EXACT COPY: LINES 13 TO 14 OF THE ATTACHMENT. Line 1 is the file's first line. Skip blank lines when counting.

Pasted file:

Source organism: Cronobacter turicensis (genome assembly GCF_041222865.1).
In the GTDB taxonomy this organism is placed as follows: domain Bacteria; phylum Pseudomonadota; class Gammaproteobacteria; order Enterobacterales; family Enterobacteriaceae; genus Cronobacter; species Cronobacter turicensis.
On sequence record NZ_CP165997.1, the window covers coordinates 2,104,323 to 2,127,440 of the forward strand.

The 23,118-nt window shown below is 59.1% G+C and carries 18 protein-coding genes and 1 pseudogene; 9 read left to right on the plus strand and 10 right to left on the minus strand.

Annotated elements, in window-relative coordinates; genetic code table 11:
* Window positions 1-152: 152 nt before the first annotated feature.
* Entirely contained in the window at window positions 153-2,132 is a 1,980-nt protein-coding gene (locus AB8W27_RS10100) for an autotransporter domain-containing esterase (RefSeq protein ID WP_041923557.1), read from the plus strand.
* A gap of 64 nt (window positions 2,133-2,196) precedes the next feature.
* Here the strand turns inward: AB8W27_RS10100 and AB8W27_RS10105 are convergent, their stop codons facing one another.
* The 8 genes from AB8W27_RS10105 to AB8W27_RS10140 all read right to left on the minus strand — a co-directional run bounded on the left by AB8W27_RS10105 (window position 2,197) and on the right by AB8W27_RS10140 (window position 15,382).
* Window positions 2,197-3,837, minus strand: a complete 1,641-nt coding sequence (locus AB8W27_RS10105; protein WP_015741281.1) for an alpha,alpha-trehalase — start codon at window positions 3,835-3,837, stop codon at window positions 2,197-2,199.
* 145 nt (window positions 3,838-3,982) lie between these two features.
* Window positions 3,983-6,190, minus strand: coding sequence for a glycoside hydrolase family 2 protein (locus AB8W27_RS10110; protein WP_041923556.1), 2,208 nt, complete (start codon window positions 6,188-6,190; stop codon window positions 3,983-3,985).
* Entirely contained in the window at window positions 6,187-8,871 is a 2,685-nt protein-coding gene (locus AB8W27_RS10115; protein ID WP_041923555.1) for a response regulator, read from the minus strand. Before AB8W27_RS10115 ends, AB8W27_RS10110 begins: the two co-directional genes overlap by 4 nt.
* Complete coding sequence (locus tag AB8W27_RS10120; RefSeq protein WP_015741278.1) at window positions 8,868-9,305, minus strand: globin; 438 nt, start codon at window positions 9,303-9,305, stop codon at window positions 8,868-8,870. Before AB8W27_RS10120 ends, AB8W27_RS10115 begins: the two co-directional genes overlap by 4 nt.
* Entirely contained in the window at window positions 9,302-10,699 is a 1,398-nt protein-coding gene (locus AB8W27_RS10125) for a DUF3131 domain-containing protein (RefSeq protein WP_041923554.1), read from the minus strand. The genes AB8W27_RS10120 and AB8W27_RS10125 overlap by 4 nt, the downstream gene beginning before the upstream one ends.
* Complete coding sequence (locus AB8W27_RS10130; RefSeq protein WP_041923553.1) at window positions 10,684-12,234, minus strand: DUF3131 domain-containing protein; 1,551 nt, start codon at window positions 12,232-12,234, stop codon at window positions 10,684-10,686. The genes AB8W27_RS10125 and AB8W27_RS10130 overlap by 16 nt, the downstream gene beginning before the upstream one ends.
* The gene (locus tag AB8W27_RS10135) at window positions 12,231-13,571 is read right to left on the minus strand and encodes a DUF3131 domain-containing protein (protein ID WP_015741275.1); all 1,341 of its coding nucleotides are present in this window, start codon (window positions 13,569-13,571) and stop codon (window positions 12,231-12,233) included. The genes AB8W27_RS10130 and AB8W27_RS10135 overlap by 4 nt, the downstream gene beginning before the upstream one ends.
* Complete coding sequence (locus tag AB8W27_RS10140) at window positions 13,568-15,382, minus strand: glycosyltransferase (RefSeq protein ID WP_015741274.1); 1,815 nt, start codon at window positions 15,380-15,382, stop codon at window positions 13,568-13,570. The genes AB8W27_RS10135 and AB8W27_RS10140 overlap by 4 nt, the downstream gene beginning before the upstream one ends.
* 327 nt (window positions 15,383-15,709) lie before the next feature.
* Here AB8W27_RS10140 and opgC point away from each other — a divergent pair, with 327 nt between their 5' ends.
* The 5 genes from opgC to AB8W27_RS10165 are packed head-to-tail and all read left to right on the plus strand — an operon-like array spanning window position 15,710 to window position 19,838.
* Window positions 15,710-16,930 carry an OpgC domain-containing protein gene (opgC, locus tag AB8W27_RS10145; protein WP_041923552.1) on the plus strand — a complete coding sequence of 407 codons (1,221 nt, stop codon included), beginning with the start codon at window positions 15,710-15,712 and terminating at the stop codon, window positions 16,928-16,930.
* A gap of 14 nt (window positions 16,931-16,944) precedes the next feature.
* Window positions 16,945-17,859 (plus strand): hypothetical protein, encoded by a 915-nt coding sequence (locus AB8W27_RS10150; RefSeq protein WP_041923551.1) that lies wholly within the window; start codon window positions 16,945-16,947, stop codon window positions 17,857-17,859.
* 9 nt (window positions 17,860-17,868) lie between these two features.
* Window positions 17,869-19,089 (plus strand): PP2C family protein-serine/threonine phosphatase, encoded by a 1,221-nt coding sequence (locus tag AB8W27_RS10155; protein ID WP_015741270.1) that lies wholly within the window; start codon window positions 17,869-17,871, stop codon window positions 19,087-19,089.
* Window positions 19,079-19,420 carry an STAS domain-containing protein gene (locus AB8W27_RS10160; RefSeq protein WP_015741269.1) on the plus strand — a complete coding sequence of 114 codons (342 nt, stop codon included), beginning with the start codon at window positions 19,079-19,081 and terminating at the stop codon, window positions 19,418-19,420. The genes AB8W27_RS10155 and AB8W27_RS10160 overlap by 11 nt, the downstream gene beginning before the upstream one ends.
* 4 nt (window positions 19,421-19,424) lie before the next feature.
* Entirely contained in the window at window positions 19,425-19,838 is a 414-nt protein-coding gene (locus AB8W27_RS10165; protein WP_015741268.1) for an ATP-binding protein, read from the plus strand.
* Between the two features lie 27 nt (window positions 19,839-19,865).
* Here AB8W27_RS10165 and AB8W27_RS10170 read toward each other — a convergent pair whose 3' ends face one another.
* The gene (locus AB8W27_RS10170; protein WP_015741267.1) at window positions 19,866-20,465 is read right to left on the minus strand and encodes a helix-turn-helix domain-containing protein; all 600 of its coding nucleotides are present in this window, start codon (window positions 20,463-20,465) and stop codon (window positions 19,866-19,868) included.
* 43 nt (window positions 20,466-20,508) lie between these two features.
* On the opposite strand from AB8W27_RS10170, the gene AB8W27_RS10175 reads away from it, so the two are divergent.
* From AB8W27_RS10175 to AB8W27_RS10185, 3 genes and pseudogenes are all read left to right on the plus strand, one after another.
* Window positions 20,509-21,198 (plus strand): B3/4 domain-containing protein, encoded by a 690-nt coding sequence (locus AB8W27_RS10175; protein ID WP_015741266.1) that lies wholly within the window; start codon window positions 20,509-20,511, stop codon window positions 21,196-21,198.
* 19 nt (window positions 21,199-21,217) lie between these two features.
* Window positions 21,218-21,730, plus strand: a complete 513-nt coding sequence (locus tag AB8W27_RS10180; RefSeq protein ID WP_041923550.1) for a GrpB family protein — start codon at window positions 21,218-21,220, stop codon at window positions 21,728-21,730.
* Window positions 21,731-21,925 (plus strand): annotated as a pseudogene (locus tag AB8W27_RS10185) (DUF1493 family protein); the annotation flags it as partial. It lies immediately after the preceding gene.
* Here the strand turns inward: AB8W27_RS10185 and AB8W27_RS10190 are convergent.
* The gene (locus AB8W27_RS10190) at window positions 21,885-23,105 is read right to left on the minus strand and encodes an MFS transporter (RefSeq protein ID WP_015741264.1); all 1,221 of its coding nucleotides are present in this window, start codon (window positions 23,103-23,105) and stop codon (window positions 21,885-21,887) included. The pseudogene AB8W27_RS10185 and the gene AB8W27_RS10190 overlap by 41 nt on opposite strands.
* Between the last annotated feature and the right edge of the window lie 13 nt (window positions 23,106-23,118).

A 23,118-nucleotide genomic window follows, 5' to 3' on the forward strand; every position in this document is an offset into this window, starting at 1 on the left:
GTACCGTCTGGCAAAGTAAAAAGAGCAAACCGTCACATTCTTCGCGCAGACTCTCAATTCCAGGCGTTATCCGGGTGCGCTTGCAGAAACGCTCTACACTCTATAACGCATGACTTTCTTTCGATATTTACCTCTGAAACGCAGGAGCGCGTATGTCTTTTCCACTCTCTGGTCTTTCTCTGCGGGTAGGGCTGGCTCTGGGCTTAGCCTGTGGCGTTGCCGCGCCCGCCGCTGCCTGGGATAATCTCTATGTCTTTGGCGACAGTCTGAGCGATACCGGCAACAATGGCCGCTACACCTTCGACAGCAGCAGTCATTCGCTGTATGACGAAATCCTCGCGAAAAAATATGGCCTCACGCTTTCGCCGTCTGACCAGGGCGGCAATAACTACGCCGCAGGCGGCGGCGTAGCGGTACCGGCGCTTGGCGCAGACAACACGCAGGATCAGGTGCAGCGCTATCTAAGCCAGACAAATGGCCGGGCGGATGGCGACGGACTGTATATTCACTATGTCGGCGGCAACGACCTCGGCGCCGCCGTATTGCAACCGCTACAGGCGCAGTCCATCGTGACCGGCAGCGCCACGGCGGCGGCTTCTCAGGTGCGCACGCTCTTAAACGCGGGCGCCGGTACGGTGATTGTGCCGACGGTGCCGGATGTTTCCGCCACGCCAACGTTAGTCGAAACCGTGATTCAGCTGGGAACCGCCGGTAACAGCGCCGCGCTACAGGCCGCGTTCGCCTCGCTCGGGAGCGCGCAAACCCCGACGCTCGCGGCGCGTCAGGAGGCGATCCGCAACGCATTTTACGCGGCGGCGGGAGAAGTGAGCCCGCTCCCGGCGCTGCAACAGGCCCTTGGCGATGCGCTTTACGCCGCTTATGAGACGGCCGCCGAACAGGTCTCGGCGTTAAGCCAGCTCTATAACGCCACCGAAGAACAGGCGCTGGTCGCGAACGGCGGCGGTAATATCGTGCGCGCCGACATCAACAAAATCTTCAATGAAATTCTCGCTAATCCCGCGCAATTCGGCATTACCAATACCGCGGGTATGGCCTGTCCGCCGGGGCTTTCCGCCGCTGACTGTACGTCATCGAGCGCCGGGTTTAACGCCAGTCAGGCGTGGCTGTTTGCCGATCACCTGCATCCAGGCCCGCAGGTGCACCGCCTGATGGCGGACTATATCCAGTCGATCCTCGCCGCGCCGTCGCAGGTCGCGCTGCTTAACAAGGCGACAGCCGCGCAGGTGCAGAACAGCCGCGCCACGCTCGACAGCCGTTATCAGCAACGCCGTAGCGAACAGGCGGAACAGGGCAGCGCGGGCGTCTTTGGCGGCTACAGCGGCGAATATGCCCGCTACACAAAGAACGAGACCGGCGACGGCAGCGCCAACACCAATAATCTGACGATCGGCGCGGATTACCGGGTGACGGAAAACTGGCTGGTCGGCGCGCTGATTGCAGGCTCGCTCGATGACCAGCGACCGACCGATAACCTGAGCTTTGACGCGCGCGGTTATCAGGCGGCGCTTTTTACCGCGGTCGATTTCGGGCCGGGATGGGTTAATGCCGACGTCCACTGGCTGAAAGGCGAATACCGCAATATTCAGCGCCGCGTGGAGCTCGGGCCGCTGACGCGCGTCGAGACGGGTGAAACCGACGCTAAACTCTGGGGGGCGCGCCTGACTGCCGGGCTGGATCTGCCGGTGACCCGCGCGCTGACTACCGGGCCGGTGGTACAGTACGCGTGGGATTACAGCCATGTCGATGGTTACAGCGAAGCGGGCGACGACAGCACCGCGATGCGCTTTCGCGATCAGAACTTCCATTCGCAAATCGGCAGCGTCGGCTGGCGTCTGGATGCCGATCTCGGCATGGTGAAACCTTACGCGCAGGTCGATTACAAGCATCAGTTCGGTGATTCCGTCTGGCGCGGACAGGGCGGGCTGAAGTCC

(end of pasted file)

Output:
* Window positions 3,983-6,190, minus strand: coding sequence for a glycoside hydrolase family 2 protein (locus AB8W27_RS10110; protein WP_041923556.1), 2,208 nt, complete (start codon window positions 6,188-6,190; stop codon window positions 3,983-3,985).
* Entirely contained in the window at window positions 6,187-8,871 is a 2,685-nt protein-coding gene (locus AB8W27_RS10115; protein ID WP_041923555.1) for a response regulator, read from the minus strand. Before AB8W27_RS10115 ends, AB8W27_RS10110 begins: the two co-directional genes overlap by 4 nt.